A Locals' Guide to Eating Out in L.A.

Los Angeles has over 8,000 restaurants, spread across 503 square miles, offering every cuisine imaginable, and then some.
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Los Angeles has over 8,000 restaurants, spread across 503 square miles, offering every cuisine imaginable, and then some.

Which is why on my most recent trip to L.A., having only four nights to spare, an aversion to research and planning that borders on the pathological, and a propensity for paralyzing indecision whenever I dare try, I decided to leave the repast task in the hands of those who know the city's dining scene best: locals.

The restaurants I dined in were as fun and eclectic as the group of friends who showed me around. Here were a few of my favorites, for one reason or another:

Edendale Grill - Housed in an old firehouse (L.A. Fire Station #56), and named for L.A.'s first movie studio, the Silver Lake-based space oozes a certain charm that new construction can never quite capture. Built in 1924, the restaurant has several well-appointed, welcoming rooms. We choose to wile away the afternoon in its light-soaked bar, where massive firehouse doors open out on to the front patio, and an enormous skylight runs nearly the length of the original tin ceiling. Everything coming out of the kitchen looked great, but we decided to stick with spicy Bloody Marys, the Market Salad, and Tater Tots, all of which were delish.

Wurstküche - As a lifelong vegetarian-vegan, who only likes Corona, I was skeptical about going downtown to the Art District to experience "the mother of all hipster sausage joints and biergartens," but I shouldn't have been: the space is great, and they serve the WORLD'S GREATEST FRENCH FRIES (are you sensing a potato fetish?). You order up front at a counter that resembles a bakery for sausage, then take your number and your beer (in my case, Bitburger) down the hall and around the corner into a big loft-like space with wood galore that is sort of a cross between a sushi restaurant, a ski lodge bar, and a cafeteria at a really cool tech company in Portland. The diverse crowd -- from khaki-pants-wearing office guys to artists making art -- easily mingle at picnic-style tables and a bar in back.

Solomon... making art at Wurstküche.

Gjelina - At first glance, this trendy restaurant in Venice has all the hallmarks of someplace incredibly annoying: three different friends were "dying" to take me there; as many beautiful people were waiting outside as there were gorgeous waitstaff inside the small, crowded, perfectly-decorated-to-be-perfect space; it serves small plates of fancy-sounding foods that inherently aren't fancy; and you choose from a menu with a font size so small it basically screams, "you are too old to be eating here." However... I loved it.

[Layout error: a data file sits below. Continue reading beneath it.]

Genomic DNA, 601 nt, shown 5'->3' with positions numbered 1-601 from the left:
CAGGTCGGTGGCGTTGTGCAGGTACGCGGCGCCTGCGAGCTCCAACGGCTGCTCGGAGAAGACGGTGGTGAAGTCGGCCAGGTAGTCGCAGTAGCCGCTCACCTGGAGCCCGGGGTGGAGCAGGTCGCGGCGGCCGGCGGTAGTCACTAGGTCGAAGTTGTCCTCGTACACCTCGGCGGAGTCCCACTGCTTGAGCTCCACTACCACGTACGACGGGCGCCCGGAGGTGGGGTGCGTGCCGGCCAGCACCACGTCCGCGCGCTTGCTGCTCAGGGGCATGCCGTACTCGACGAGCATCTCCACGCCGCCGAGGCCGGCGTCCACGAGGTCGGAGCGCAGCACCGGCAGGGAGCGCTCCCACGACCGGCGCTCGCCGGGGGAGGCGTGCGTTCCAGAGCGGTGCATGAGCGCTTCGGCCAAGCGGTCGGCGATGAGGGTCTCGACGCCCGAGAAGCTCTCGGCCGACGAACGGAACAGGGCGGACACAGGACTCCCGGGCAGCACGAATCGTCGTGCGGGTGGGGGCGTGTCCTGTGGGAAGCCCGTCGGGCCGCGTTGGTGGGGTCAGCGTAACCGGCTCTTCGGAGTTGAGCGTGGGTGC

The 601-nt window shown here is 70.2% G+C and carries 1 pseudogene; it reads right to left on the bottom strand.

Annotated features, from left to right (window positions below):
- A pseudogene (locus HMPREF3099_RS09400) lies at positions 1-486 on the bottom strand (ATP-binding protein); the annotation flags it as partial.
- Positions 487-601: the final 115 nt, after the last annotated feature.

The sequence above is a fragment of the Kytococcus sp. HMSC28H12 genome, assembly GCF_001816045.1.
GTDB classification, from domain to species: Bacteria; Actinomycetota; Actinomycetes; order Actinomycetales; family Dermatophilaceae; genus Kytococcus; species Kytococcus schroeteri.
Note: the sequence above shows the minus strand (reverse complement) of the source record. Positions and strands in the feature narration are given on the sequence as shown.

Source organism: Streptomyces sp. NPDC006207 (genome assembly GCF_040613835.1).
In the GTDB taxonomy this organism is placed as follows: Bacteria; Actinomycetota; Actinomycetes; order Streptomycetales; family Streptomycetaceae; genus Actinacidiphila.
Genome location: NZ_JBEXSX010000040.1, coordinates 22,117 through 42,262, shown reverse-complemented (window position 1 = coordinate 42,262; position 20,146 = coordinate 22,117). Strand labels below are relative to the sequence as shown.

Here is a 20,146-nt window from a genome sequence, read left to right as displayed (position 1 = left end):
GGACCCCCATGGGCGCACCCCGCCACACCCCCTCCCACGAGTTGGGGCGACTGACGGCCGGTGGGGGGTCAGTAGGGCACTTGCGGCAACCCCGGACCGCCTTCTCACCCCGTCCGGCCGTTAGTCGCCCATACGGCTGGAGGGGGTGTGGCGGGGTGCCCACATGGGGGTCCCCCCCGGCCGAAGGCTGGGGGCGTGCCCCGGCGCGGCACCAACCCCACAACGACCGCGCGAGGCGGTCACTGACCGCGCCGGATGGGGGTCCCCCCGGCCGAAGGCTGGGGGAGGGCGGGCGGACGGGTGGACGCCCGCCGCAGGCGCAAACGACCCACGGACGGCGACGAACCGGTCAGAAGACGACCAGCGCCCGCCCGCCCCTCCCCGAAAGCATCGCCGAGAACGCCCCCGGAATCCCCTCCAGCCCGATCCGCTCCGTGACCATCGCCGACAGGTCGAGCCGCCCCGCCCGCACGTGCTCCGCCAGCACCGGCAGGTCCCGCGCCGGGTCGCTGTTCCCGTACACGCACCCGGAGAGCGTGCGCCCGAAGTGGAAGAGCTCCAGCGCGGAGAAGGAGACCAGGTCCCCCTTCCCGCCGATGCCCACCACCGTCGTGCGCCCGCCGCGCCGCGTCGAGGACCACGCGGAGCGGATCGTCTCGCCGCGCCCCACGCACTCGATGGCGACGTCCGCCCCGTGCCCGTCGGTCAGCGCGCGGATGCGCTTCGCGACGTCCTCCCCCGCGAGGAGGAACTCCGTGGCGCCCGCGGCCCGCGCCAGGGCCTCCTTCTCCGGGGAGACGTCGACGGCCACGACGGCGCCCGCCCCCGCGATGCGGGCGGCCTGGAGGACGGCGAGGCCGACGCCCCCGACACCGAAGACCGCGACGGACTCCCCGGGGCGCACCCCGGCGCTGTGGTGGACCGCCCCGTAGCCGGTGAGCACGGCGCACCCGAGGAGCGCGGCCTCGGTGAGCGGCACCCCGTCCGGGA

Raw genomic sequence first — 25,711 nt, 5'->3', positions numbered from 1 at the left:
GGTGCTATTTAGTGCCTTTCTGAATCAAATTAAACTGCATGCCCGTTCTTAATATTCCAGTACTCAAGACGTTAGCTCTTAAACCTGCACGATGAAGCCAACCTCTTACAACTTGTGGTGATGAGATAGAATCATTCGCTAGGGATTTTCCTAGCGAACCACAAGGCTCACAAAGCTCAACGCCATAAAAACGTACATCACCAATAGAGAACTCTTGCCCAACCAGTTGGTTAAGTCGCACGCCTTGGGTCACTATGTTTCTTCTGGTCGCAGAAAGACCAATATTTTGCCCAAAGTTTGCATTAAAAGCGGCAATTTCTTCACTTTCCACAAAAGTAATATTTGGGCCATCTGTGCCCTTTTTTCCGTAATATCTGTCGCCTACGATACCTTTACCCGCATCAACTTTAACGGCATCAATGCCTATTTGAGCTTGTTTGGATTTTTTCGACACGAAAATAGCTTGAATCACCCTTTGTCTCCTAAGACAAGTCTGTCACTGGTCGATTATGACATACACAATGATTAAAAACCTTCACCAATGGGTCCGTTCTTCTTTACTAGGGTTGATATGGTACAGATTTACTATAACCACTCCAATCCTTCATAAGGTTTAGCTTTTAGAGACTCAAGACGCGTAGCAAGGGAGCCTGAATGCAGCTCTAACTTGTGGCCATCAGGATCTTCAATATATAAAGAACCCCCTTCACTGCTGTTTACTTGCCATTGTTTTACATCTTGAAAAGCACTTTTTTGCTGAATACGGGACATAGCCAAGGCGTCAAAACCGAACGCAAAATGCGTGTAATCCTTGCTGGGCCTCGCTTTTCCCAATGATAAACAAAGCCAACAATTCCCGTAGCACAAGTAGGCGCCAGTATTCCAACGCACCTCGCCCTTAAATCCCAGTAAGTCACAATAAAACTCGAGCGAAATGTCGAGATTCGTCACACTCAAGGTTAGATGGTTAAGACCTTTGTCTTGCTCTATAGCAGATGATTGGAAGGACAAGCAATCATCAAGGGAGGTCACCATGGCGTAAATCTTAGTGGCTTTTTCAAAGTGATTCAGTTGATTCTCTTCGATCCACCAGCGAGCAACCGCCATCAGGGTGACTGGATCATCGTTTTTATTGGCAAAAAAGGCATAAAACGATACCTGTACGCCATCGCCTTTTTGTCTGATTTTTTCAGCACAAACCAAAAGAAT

The space is truly lovely, the hostess couldn't have been nicer (zero pretension... something that never happens at the "it" place at home in NYC), we never felt rushed, our waiter didn't flinch when we ordered water instead of wine, and the food was redonk good. My favorite dish -- I swear I'm not doing this on purpose -- was the Crispy Purple Potato with Dill Pesto, Pickled Mustard Seed, & Lemon. The Butterscotch Pot de Crème, Salted Caramel, & Crème Fraîche was a close second.

Little Dom's - I immediately dug the vibe at Little Dom's, which though located in Los Feliz, could have easily substituted for my favorite neighborhood brasserie (only with Italian food) in NYC. The space is intimate, warm, and cozy, and the local crowd is hip and good-looking, but easygoing and friendly. I broke tradition and ordered the Pizza Margherita (they only had Calamari Fries and I'm veg), which was not only delicious, but also the size of a large placemat (read: very, very large), and for only $12, a seriously good deal.

Cole's - Opened in 1908 (reopened in 2008), this storied joint is steeped in history. The original Pacific Electric building, it was the turnaround for the Pacific Electric Railway Trolley, or so the very nice bartender (who also mixed a mean Moscow Mule) told me. He explained how the original owner's daughter (the place is now owned by a restaurant group) dated Charles Bukowski, who loved the place so much they put a plaque in the men's room in his honor. I can see why: the bar, modeled after a Pacific Railway Red Car, is cluttered with old photos and memorabilia, with the original Tiffany glass windows, tile floor, and old wood bar still in place. We never made it past the bar to the dining room... the music was too good and our seats at the bar too prime to bother.

Eric Birtell, mixologist extraordinaire at Cole's.